A fundamental condition of bail is to be of good behaviour for the duration of the bail. Conditional bail can have conditions similar to any interim order. Accordingly, misbehaving whilst on bail can constitute a contravention of the interim order. Any breach of bail can cause the bail to be reconsidered. In practice the accused will be arrested, refused police bail and brought before a magistrate to have a bail determination made.


The main prosecution witness often gets less enthusiastic about the prosecution as domestic tranquillity re-establishes itself. The continuance of the prosecution is a question for the police.

An absence of reliable evidence does not deter the NSW police from continuing with a prosecution. The NSW police will not discontinue a prosecution concerning domestic violence on the basis that the principal witness does not want the matter to proceed. Despite this prosecutions proceed in these circumstances with the accused pleading not guilty, the matter is then listed for hearing and proceeds to hearing even though it may fall over at this stage.

Something that can and does occur is that if the victim attends and gives evidence which contradicts the earlier statement provided, the witness is declared an unfavourable witness. The victim is then attacked by the police prosecutor and accused of perjury. Not a very nice result.

Police will sometimes arrest the witness and almost always bring him/her to court.

There is a qualified spousal privilege which applies to a person who, when required to give evidence, is the ‘spouse, de facto spouse, parent or child of a defendant’. The objection needs to come from the witness and generally should be made when the witness is called to give evidence. Theoretically any person who is the sole witness to a minor domestic assault and in a relationship with the accused should not be excused from giving evidence.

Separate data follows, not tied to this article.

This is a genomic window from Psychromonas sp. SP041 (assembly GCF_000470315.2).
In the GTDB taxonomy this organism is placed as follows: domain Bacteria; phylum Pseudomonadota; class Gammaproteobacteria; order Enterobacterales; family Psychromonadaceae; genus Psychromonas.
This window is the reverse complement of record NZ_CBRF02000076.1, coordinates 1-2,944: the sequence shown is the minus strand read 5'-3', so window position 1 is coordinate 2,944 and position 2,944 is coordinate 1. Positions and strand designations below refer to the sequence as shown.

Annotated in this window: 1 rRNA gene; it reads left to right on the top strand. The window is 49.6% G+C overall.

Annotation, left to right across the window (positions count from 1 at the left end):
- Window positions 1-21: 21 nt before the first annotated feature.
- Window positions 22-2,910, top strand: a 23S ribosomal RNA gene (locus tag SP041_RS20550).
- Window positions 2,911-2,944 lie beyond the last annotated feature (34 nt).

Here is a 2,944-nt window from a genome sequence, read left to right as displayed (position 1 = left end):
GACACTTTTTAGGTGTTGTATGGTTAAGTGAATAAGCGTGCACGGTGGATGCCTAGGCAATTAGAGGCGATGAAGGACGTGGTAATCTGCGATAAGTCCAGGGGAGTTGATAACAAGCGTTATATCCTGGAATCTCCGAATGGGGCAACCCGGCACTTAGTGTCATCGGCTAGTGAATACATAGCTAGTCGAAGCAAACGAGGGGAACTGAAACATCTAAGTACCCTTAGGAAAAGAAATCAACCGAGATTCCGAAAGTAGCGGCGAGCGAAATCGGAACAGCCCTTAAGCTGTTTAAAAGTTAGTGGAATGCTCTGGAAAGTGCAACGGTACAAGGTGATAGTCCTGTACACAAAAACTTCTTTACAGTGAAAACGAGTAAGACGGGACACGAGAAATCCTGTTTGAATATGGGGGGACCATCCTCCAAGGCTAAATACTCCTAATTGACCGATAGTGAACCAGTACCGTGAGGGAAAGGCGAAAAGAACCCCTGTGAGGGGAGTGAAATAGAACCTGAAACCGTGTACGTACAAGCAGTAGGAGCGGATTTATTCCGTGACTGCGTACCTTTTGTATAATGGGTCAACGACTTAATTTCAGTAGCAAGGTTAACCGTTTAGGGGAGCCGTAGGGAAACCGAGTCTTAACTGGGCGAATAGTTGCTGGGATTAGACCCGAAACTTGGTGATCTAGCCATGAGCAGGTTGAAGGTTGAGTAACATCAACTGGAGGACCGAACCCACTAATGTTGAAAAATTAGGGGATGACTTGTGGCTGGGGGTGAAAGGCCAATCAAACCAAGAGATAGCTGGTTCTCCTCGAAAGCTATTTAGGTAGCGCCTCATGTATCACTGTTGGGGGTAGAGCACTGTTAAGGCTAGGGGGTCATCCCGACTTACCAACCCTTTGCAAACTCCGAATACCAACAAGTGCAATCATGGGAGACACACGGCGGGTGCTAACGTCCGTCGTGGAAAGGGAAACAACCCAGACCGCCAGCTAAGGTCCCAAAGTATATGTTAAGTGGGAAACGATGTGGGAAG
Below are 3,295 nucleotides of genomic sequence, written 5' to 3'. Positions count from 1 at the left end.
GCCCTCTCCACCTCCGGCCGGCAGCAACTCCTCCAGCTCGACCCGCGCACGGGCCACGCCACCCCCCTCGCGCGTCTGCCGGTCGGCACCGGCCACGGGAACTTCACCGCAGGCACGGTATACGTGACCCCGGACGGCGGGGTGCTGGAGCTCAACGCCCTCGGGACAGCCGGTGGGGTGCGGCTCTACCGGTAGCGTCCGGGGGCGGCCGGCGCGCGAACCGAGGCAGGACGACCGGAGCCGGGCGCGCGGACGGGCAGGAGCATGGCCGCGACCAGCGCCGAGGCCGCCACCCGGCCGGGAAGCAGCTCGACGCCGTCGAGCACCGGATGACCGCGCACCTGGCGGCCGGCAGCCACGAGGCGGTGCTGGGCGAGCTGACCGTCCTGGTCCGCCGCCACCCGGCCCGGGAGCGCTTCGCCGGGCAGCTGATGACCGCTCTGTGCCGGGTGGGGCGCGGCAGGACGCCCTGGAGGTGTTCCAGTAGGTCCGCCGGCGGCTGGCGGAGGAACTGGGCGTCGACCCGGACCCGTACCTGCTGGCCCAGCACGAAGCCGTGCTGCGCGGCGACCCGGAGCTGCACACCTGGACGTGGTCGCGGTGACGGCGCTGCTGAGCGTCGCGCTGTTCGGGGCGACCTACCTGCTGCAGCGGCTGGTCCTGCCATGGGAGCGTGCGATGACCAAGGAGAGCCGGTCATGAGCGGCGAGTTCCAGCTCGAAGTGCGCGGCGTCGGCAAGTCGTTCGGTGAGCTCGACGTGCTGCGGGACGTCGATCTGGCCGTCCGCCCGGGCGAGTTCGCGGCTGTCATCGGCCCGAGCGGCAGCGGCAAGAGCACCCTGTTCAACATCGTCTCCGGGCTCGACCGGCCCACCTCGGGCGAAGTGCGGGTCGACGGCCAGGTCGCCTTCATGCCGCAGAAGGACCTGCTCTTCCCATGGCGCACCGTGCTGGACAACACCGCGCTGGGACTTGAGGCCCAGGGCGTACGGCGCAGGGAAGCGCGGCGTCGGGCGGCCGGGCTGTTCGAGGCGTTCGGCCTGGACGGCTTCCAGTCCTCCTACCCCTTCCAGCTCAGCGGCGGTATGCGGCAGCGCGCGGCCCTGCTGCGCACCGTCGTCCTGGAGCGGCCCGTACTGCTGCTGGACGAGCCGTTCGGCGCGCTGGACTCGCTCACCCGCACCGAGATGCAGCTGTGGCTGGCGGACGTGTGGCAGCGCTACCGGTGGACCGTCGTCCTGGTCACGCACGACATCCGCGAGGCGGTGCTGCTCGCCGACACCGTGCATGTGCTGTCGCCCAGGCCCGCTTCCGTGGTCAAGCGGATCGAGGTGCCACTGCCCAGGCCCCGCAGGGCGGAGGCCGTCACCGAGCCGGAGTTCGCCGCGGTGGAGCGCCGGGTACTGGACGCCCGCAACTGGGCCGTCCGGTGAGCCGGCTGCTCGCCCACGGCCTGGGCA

Sentencing Considerations

Common assault is punishable by two years imprisonment. A person who knowingly contravenes a prohibition or restriction specified in an order is also guilty of an offence that carries a maximum of two years imprisonment. The two offences can be constituted by identical facts. Contravention of an order will generally be considered a more serious offence as it involves the addition element of a breach of a court order. Offenders are routinely imprisoned for serious or repeated contraventions of orders.

One of the reasons why contravention of an order is a serious offence is that offenders will frequently be recalcitrant. A plea of guilty must be taken into account. The utilitarian value of a plea should be assessed in the range of 10-25%. This is before other considerations such as contrition are taken into account. A discount of 25% is fairly common for a plea of guilty.

Alcohol may aggravate an offence as it demonstrates recklessness, or mitigate as it shows that an offence is out of character. The courts have made it clear that a domestic context does not excuse an offence or make it less serious. That is, ‘violent acts in domestic situations must be treated with real seriousness’.

The Court of Criminal Appeal has stated ‘Domestic violence is a problem of considerable proportions in this community and the courts must be strong to ensure that it is adequately punished.’

A suspended sentence under section 12 of the Crime (Sentencing Procedure) Act 1999 should be approached with care. Once a section 12 bond is breached the best that an offender can do is periodic detention. Frequently such bonds are for durations that are longer than what would be the appropriate sentence of imprisonment.

A crime committed in the home is treated as seriously as a crime committed in a public place against a stranger. Don’t forget that it is an offence to contravene any term of an AVO which carries a maximum penalty of 50 penalty units and/or two years imprisonment.

Should you become the subject of a TIO (telephone interim order) do not delay – call LAC Lawyers for an urgent appointment before the matter proceeds to properly protect yourself in these circumstances.

It is important to keep the following points in mind.

– An AVO remains in force for the period specified by the courts, otherwise for six months.

– An application may be made to the court to vary or revoke an AVO where it is appropriate to do so.

– A defendant may appeal to the District Court against an AVO made in either the Local Court or Children’s Court but this must be done within 28 days of the lower court’s decision.

– An AVO can affect employment opportunities, the ability to maintain various licences including a firearm’s licence or permit, restrictions on personal freedom including communication and movement and may conflict with Orders made by the Family Law Court.

About the Author: Frank Egan is the Chief Executive Officer of LAC Criminal Lawyers Sydney and has over 27 years of experience as a lawyer.


Permanent Link: